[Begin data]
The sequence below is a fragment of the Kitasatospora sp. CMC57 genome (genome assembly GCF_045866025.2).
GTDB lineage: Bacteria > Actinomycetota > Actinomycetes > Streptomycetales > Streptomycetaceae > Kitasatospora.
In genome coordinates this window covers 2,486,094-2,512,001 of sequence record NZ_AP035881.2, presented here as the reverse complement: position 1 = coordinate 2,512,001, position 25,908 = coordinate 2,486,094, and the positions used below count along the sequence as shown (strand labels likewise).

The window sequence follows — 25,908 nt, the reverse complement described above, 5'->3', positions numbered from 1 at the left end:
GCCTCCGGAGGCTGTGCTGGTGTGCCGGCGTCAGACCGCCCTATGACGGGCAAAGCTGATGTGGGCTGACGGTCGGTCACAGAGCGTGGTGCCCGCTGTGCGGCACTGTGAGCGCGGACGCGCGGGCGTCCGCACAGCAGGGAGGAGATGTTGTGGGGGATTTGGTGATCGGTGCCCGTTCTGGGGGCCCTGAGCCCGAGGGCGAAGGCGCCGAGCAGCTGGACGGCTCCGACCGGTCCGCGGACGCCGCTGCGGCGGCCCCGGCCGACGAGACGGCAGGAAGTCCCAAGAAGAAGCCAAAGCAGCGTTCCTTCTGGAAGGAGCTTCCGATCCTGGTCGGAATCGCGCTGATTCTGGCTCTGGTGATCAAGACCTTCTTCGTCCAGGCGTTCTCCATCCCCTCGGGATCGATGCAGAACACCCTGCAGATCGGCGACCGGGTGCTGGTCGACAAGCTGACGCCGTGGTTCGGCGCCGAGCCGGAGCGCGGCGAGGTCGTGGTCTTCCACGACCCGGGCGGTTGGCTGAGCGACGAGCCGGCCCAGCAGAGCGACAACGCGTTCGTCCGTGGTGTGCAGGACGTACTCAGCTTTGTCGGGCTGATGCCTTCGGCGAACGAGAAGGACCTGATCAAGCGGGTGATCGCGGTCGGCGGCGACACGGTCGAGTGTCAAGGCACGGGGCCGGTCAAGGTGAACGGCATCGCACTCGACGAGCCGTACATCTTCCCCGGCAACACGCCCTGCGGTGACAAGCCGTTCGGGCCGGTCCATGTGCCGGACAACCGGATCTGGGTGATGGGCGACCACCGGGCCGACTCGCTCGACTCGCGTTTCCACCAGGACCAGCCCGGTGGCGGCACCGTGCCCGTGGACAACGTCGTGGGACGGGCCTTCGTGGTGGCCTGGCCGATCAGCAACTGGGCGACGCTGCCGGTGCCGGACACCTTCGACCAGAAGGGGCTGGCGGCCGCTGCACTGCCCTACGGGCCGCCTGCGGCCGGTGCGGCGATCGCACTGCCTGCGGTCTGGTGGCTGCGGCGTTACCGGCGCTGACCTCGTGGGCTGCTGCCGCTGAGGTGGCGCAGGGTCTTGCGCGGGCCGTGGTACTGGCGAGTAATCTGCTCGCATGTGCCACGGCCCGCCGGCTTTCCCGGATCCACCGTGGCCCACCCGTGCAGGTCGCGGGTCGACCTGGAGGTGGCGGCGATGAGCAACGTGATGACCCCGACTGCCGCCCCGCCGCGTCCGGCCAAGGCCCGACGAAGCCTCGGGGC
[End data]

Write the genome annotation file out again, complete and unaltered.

The sequence below is a fragment of the Kitasatospora sp. CMC57 genome (genome assembly GCF_045866025.2).
GTDB lineage: Bacteria > Actinomycetota > Actinomycetes > Streptomycetales > Streptomycetaceae > Kitasatospora.
In genome coordinates this window covers 2,486,094-2,512,001 of sequence record NZ_AP035881.2, presented here as the reverse complement: position 1 = coordinate 2,512,001, position 25,908 = coordinate 2,486,094, and the positions used below count along the sequence as shown (strand labels likewise).

The window sequence follows — 25,908 nt, the reverse complement described above, 5'->3', positions numbered from 1 at the left end:
GCCTCCGGAGGCTGTGCTGGTGTGCCGGCGTCAGACCGCCCTATGACGGGCAAAGCTGATGTGGGCTGACGGTCGGTCACAGAGCGTGGTGCCCGCTGTGCGGCACTGTGAGCGCGGACGCGCGGGCGTCCGCACAGCAGGGAGGAGATGTTGTGGGGGATTTGGTGATCGGTGCCCGTTCTGGGGGCCCTGAGCCCGAGGGCGAAGGCGCCGAGCAGCTGGACGGCTCCGACCGGTCCGCGGACGCCGCTGCGGCGGCCCCGGCCGACGAGACGGCAGGAAGTCCCAAGAAGAAGCCAAAGCAGCGTTCCTTCTGGAAGGAGCTTCCGATCCTGGTCGGAATCGCGCTGATTCTGGCTCTGGTGATCAAGACCTTCTTCGTCCAGGCGTTCTCCATCCCCTCGGGATCGATGCAGAACACCCTGCAGATCGGCGACCGGGTGCTGGTCGACAAGCTGACGCCGTGGTTCGGCGCCGAGCCGGAGCGCGGCGAGGTCGTGGTCTTCCACGACCCGGGCGGTTGGCTGAGCGACGAGCCGGCCCAGCAGAGCGACAACGCGTTCGTCCGTGGTGTGCAGGACGTACTCAGCTTTGTCGGGCTGATGCCTTCGGCGAACGAGAAGGACCTGATCAAGCGGGTGATCGCGGTCGGCGGCGACACGGTCGAGTGTCAAGGCACGGGGCCGGTCAAGGTGAACGGCATCGCACTCGACGAGCCGTACATCTTCCCCGGCAACACGCCCTGCGGTGACAAGCCGTTCGGGCCGGTCCATGTGCCGGACAACCGGATCTGGGTGATGGGCGACCACCGGGCCGACTCGCTCGACTCGCGTTTCCACCAGGACCAGCCCGGTGGCGGCACCGTGCCCGTGGACAACGTCGTGGGACGGGCCTTCGTGGTGGCCTGGCCGATCAGCAACTGGGCGACGCTGCCGGTGCCGGACACCTTCGACCAGAAGGGGCTGGCGGCCGCTGCACTGCCCTACGGGCCGCCTGCGGCCGGTGCGGCGATCGCACTGCCTGCGGTCTGGTGGCTGCGGCGTTACCGGCGCTGACCTCGTGGGCTGCTGCCGCTGAGGTGGCGCAGGGTCTTGCGCGGGCCGTGGTACTGGCGAGTAATCTGCTCGCATGTGCCACGGCCCGCCGGCTTTCCCGGATCCACCGTGGCCCACCCGTGCAGGTCGCGGGTCGACCTGGAGGTGGCGGCGATGAGCAACGTGATGACCCCGACTGCCGCCCCGCCGCGTCCGGCCAAGGCCCGACGAAGCCTCGGGGC